Research by the Ponemon Institute focusing on Chief Information Officers (CISO) worldwide has found worrying levels of business readiness for cybersecurity threats.
Drawing on insights from 184 global CISOs, a new F5-comissioned report has highlighted the latest challenges encountered in the increasingly influential role.
“This new research provides a unique view into how CISOs are operating in today’s challenging environment,” said Mike Convertino, CISO, F5 Networks.
“It’s clear CISOs are making progress in how they drive the security function and the leadership role they are assuming within companies. Yet in many organisations, IT security is not yet playing the strategic, proactive role necessary to fully protect assets and defend against increasingly sophisticated and frequent attacks.”
The Ponemon Institute noted that today’s IT security strategies and tactics are shifting away from a focus on strong perimeters to smart data, networks, devices and applications.
According to 60 per cent of CISOs, material data breaches and cybersecurity exploits are driving change in organisations’ attitudes to security programs. 60 per cent of respondents currently believe security is considered a business priority.
Yet, while awareness levels are clearly growing, the report’s clear message is that there is plenty of room for improvement.
80 per cent of respondents say the Internet of Things (IoT) will cause “significant” or “some change” to their practices and requirements. However, most companies are not hiring or engaging IoT security experts (41 per cent) or purchasing and deploying new security technologies to deal with potential new risks (32 per cent).
Finding the right talent is also a significant hurdle, with 56 per cent struggling to identify and recruit qualified candidates. Almost half of surveyed CISOs branded their staffing as inadequate (42 per cent).
Interestingly, 50 per cent consider computer learning and artificial intelligence important to address staffing shortages. In two years, 70 per cent say these technologies will be important to their IT security functions.
Trouble at the top
60 per cent of CISOs claimed to have a direct channel to the CEO in the event of a serious security incident. However, only 19 per cent reported all data breaches to the CEO and board of directors. Only 45 per cent have emergency funds to deal with a serious security incident
that may require additional resources.
The report also found an alarming disconnect between IT and other business departments.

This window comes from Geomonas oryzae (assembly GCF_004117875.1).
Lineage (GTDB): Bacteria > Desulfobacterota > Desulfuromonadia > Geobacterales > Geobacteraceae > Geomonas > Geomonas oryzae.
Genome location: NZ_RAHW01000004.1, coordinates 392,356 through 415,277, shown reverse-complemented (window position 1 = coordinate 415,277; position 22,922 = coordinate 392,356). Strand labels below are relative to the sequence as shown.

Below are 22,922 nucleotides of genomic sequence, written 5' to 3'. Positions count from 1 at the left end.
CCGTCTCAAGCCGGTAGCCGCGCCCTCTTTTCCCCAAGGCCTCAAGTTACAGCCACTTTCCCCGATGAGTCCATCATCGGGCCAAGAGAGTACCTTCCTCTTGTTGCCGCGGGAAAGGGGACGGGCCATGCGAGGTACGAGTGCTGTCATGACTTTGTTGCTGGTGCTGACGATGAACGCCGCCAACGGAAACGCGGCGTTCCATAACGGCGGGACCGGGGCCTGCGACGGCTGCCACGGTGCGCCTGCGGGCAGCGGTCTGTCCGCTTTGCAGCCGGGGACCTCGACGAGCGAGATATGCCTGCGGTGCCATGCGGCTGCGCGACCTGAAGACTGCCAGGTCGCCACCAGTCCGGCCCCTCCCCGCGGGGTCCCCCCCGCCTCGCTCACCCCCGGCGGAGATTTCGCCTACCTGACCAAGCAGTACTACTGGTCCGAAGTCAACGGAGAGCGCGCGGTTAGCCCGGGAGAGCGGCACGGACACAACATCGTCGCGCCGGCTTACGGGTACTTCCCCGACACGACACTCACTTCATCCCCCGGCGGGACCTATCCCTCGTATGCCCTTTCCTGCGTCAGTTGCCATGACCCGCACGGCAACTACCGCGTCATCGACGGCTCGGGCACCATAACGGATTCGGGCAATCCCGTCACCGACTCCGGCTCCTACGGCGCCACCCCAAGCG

58 per cent of the CISOs’ companies had IT security as a standalone function, meaning most lack an IT security strategy spanning the entire enterprise. Only 22 per cent said security is integrated with other business teams and 45 per cent had security functions without clearly defined lines of responsibility. 75 per cent reported that a lack of integration concerning business functions, turf and silo issues exerted a significant influence (36 per cent) or some influence (39 per cent) on IT security tactics and strategies.
Communication is another pressing issue. While 65 per cent of CISOs communicate directly with senior executives, it is rarely to strategically discuss all organisational threats. 46 per cent admitted CEO and board of directors’ communication only happens in the event of material data breaches and material cyber-attacks. Only 19 per cent report all data breaches to the CEO and board of directors.
Security program change remains largely reactive, with material data breaches (45 per cent) and cyber security exploits (43 per cent) garnering the most senior executive attention.
The challenge ahead
Most CISOs agree cybersecurity threats are here to stay. Organisations represented in the study experienced an average of two data breaches in the past 24 months. 83 per cent say the frequency of data breach will increase or stay the same. 87 per cent believe the severity of data breach incidents will increase or stay the same.
On average, respondents also experienced three cyber exploits or attacks in the past 24 months. 89 nine percent of respondents said cyber exploits will increase or stay the same. 91 per cent predicted the severity of cyber exploits or attacks would increase or stay the same.
Advanced persistent threats (APTs) were ranked the top threat to the security system followed by DDoS, data exfiltration, insecure apps (including SQL injection), credential takeover, malicious
insiders and social engineering.
Another major challenge for CISOs are legislative changes, particularly the European Union’s imminent General Data Protection Regulation (GDPR), which affects any company doing business with member states. 72 per cent of respondents agreed that cultural differences among people and business operations around the globe have a direct influence on local security requirements.
“Cybersecurity challenges are intensifying worldwide and we need CISOs to step up and be more influential at the top,” added Convertino.
“We also need business-leaders to recognise the growing threat cybersecurity poses in its many shifting forms. The measure of an organisation is how it pre-empts and responds to risk and – more than ever before – CISOs must lead the charge in this respect.”